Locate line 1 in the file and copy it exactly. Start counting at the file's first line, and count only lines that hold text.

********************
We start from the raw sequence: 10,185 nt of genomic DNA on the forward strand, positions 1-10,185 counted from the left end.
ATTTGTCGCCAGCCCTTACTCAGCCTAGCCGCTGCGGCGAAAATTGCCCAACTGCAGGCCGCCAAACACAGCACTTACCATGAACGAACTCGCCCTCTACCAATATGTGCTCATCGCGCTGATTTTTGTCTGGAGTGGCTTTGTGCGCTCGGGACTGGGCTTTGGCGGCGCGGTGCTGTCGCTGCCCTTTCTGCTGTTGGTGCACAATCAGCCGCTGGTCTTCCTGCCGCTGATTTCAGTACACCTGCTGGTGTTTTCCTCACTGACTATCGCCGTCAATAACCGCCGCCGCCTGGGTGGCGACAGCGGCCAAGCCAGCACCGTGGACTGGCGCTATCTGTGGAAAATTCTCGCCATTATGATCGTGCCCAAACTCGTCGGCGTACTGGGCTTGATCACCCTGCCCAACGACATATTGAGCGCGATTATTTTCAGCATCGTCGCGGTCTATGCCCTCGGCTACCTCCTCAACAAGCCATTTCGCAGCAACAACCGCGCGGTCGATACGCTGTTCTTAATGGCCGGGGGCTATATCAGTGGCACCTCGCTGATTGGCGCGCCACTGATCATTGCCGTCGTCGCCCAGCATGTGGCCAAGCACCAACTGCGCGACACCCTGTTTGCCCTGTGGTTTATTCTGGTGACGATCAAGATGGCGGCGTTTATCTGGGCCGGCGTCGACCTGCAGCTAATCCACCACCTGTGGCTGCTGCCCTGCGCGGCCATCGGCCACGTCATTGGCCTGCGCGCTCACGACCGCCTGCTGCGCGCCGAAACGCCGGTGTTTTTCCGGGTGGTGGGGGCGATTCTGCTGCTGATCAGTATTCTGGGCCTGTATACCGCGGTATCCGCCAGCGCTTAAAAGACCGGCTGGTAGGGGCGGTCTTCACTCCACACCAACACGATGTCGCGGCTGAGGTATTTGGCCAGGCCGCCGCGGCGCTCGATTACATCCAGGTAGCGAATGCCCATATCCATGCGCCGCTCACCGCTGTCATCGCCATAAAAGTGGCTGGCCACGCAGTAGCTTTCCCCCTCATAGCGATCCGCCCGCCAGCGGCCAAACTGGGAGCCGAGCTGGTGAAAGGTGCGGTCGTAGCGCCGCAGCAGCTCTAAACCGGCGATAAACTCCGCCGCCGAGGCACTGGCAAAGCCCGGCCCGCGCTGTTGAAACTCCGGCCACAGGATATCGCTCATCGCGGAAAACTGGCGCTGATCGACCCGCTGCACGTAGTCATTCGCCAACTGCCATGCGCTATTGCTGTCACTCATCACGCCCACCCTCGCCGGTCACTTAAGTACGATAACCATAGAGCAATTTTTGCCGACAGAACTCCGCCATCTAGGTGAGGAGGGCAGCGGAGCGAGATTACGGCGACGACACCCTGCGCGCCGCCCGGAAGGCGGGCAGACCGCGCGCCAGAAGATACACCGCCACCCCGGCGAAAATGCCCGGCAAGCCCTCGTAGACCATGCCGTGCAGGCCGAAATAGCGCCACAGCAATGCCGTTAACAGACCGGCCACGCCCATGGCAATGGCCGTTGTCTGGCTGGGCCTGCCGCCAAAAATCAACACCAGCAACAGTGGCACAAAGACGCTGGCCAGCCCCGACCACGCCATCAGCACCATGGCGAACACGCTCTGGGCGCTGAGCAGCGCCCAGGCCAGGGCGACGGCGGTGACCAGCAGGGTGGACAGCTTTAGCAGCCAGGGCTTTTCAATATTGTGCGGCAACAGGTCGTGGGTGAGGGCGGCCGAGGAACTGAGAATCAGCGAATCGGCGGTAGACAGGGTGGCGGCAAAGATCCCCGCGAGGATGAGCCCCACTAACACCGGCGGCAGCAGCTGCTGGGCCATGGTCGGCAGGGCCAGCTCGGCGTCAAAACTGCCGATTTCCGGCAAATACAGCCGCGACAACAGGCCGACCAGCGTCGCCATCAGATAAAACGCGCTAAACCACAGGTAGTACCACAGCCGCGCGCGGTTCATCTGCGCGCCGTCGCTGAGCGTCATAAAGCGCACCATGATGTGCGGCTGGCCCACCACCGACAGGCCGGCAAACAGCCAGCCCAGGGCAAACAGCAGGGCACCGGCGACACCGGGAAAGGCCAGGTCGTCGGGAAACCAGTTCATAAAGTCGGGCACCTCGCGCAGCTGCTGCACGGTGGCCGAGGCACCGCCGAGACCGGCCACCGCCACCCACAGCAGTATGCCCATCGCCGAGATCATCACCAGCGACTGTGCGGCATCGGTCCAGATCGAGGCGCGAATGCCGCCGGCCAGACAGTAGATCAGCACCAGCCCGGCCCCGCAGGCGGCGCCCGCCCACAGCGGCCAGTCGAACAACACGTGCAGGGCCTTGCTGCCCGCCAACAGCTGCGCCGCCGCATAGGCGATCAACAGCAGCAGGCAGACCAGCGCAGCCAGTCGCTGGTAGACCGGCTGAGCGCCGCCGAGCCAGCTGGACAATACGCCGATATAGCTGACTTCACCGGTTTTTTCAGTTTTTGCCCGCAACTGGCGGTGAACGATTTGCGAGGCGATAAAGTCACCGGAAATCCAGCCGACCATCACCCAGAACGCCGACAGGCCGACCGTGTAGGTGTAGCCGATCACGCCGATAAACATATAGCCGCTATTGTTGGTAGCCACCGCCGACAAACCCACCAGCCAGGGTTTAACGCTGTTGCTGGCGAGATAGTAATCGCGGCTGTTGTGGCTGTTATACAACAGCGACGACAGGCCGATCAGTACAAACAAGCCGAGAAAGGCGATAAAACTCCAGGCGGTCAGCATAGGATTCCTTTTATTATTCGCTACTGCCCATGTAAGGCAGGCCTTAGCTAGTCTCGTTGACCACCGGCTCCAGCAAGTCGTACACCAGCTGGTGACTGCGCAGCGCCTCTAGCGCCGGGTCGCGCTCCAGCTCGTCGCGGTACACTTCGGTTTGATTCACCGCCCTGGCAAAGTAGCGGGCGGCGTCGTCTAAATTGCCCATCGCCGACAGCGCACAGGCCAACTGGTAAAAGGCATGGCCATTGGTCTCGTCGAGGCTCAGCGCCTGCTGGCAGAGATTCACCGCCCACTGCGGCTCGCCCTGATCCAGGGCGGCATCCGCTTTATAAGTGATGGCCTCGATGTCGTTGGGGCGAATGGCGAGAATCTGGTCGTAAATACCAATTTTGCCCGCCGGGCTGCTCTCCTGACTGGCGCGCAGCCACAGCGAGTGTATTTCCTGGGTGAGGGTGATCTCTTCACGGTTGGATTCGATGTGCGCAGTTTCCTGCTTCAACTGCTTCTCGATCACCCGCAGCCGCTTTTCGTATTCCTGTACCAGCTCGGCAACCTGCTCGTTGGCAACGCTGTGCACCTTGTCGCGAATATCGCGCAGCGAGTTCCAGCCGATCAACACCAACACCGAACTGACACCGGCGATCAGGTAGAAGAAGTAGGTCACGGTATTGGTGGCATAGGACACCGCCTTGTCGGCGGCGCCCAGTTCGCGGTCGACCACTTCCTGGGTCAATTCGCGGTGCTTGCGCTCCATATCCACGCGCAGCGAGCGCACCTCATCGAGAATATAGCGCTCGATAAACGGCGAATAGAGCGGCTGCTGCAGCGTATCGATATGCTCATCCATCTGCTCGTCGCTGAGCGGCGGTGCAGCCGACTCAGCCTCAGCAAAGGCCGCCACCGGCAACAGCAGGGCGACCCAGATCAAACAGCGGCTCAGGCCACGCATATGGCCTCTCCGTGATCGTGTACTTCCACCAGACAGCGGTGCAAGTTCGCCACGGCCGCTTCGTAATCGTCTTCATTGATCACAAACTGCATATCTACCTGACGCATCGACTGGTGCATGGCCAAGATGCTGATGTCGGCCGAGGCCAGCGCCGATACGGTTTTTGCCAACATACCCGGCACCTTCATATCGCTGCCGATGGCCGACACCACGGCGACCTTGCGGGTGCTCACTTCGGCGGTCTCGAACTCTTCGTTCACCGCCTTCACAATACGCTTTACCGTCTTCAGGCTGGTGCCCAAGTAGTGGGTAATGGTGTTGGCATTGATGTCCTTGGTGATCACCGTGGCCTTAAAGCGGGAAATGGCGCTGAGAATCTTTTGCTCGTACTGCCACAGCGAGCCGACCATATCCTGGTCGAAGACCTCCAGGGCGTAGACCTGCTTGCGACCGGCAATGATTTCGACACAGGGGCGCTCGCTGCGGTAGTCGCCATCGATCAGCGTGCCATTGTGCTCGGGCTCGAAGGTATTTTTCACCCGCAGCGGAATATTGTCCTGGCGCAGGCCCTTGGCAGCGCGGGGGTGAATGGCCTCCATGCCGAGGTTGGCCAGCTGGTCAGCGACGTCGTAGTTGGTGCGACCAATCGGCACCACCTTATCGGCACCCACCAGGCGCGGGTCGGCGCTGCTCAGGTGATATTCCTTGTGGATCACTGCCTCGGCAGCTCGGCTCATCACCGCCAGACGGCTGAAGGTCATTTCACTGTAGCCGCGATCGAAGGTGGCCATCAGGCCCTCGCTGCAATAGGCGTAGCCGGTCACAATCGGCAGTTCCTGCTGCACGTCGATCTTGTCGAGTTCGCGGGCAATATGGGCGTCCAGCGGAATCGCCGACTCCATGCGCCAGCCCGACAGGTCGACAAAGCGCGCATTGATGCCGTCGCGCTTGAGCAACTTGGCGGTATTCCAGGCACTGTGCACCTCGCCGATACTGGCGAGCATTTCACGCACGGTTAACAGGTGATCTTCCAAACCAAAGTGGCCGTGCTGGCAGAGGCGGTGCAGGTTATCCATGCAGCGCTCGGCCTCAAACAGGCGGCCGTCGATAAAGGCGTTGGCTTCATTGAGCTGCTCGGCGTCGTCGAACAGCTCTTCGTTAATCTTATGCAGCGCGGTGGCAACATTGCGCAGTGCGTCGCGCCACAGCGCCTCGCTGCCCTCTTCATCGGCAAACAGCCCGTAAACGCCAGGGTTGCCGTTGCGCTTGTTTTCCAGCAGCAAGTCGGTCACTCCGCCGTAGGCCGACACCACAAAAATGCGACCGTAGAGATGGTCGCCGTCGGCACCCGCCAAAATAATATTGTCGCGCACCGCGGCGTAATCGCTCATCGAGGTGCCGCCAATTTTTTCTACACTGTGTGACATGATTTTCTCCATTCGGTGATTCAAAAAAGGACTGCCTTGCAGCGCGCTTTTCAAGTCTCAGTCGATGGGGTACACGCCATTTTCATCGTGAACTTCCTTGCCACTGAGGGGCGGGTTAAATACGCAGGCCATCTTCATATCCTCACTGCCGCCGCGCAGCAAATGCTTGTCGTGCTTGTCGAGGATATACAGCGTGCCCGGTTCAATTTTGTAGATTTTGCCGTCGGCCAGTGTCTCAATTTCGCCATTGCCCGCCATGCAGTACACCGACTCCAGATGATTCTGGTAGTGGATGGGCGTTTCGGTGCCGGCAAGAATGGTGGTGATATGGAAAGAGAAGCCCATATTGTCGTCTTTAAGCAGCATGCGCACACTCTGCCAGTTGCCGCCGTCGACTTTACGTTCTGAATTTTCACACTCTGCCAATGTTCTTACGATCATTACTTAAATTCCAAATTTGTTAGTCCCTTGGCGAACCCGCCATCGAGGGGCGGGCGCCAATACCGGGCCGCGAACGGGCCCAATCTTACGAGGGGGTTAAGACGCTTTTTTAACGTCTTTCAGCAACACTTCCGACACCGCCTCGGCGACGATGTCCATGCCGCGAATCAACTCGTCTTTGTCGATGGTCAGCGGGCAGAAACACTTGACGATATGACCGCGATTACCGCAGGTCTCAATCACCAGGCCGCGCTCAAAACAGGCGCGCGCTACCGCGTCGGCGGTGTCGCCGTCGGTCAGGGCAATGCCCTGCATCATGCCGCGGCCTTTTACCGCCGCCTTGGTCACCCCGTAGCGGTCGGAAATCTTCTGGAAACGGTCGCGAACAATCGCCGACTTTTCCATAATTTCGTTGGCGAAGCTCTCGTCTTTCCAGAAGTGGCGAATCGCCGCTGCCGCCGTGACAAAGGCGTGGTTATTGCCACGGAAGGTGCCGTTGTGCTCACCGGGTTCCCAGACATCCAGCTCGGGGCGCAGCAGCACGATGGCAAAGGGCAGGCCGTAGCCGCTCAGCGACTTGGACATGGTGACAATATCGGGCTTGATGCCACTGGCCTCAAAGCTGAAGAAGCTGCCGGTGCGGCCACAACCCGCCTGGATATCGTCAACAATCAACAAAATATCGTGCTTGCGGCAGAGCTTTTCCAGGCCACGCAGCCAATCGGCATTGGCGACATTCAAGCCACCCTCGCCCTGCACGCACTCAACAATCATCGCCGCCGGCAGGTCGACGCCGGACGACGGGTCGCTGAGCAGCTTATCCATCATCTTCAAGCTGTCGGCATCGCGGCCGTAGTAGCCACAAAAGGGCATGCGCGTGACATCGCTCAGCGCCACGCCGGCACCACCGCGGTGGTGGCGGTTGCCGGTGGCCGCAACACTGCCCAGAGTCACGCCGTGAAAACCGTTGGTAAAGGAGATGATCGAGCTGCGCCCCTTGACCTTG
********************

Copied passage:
We start from the raw sequence: 10,185 nt of genomic DNA on the forward strand, positions 1-10,185 counted from the left end.